Of Kansas City’s four losses in 2016 – resulting in the second-best record in the conference – three were by a combined thirteen points. The one outlier? A 43-14 bludgeoning by the Steelers in Pittsburgh on national television. The blowout loss was both the second-fewest points Kansas City scored and most it allowed in a game, all season. Even including the final score, the Chiefs ended the year with a point differential of +78, an average margin-of-victory of 4.9 points-per-game.
The loss to Pittsburgh sparked a 10-2 run to close the season, earning a first-round bye for Kansas City. It also allowed the offense to emerge on the legs of Tyreek Hill – one of the most dynamic threats over the latter half of the season. The Chiefs had previously lacked the weapon to give them the edge in a game-by-game basis. Hill changed that.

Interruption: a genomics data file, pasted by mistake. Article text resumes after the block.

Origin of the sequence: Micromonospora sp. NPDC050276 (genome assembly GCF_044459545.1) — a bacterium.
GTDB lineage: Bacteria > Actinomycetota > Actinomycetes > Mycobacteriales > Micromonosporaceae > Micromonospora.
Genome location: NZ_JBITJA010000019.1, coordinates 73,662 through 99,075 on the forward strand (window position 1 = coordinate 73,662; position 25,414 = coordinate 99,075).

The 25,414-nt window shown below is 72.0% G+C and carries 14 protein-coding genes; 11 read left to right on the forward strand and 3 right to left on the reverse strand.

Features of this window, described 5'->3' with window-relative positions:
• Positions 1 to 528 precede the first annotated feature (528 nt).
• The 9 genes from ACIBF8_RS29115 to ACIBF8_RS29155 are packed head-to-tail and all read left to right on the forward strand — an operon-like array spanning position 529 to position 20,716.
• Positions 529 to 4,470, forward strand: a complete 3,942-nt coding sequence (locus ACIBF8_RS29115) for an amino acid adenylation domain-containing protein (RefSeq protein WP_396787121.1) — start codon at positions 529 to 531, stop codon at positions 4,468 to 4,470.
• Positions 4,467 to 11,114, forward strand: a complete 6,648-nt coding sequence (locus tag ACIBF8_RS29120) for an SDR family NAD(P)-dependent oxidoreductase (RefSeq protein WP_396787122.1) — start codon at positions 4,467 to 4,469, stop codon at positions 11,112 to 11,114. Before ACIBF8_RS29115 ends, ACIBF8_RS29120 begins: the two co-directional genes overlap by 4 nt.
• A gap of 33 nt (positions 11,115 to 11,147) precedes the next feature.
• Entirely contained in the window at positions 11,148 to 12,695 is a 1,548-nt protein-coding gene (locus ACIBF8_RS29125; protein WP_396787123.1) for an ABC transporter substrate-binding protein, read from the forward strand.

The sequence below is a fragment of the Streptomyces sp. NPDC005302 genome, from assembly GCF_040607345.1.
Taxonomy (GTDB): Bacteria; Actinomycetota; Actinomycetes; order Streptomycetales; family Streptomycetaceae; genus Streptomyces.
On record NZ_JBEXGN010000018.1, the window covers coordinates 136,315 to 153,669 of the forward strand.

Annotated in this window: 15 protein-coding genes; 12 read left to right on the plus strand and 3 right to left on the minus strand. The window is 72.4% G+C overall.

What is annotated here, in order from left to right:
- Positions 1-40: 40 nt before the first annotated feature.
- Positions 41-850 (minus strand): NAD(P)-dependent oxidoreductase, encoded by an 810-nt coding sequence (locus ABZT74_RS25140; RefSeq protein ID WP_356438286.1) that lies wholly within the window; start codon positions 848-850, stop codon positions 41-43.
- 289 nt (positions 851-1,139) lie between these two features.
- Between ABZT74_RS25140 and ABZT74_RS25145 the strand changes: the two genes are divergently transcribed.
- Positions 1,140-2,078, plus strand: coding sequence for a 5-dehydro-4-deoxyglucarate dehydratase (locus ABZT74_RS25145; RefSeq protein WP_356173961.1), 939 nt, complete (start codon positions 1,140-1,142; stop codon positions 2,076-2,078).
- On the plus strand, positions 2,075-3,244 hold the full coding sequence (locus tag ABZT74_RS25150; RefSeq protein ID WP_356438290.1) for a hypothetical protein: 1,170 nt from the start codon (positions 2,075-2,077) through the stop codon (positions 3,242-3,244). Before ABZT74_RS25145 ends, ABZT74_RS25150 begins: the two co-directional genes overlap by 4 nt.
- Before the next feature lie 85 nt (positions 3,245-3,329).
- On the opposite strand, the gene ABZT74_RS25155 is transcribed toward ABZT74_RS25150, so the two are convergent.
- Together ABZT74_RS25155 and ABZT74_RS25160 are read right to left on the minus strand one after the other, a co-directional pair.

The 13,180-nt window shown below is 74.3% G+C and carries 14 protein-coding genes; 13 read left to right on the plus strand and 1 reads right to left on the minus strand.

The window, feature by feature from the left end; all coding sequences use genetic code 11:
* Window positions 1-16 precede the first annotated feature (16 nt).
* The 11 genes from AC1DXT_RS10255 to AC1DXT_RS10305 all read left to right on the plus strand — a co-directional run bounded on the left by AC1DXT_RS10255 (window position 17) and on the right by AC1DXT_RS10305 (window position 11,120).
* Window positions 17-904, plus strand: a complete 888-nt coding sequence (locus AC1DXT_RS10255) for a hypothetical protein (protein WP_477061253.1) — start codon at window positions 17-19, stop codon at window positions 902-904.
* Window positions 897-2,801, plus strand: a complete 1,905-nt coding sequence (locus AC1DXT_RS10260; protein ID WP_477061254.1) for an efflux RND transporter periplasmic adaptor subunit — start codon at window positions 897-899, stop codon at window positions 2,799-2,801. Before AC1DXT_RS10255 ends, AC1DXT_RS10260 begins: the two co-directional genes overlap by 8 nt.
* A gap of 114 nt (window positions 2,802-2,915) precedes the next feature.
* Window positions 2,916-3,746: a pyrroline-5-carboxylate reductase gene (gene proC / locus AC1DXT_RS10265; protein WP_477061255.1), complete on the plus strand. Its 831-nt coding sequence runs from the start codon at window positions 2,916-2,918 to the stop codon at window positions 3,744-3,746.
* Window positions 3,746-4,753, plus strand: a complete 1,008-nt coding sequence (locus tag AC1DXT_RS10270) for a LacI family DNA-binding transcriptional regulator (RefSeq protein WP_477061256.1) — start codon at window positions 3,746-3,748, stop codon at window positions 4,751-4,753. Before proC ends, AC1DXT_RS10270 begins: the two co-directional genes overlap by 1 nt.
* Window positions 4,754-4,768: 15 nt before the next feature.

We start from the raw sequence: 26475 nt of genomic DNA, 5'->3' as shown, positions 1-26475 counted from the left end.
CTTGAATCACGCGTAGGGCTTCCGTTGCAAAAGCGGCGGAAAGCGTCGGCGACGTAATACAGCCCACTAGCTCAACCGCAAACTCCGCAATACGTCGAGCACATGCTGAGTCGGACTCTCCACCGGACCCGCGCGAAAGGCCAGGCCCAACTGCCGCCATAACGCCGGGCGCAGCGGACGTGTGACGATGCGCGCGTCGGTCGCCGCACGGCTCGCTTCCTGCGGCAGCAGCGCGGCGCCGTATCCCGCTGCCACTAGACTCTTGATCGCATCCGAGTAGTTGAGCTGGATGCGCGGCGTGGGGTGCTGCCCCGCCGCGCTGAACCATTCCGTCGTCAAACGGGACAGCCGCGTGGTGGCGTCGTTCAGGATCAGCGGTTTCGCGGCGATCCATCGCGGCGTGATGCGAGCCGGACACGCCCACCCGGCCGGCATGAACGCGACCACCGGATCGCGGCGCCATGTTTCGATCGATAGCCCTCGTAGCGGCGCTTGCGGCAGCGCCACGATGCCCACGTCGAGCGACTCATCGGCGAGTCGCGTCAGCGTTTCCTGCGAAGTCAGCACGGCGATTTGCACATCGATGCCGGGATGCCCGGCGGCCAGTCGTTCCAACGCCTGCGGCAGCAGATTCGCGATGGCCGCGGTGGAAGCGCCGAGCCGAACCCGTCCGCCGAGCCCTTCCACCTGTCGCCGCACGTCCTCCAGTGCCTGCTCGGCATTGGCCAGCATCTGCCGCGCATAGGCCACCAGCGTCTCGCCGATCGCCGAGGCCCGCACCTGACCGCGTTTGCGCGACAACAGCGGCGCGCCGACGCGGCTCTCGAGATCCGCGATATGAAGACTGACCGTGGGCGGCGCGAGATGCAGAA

Kansas City has been building towards a deep playoff runs for years and finally has the opportunity to take the next step. At home against a quarterback currently operating at less than 100 percent, the Chiefs will not miss their chance.
Kansas City wins by three points and covers the spread.
Green Bay Packers at Dallas Cowboys
For the second consecutive week, the Green Bay Packers close out a playoff round. Thankfully for the viewing public, Green Bay has been such a thoroughly entertaining team since the midpoint of the season that they are arguably must-watch television, at this point. Sending the Packers to Dallas to take on the top seed in the NFC in a rematch of their 30-14 home loss from Week 6 should present yet another fantastic showdown.
When the Packers and Cowboys squared off in mid-October, Green Bay had featured one of the best run defenses in the sport – previously allowing 171 rushing yards combined in the team’s first four games. At the time, Dallas’ offensive line and rushing attack quickly emerged as an unstoppable force, and the Cowboys ultimately broke through with 191 rushing yards on the afternoon – the most that Green Bay allowed in a single game, all year.
Featured Image Credit: Wikimedia Creative Commons via C.C. 2.0 / Mike Morbeck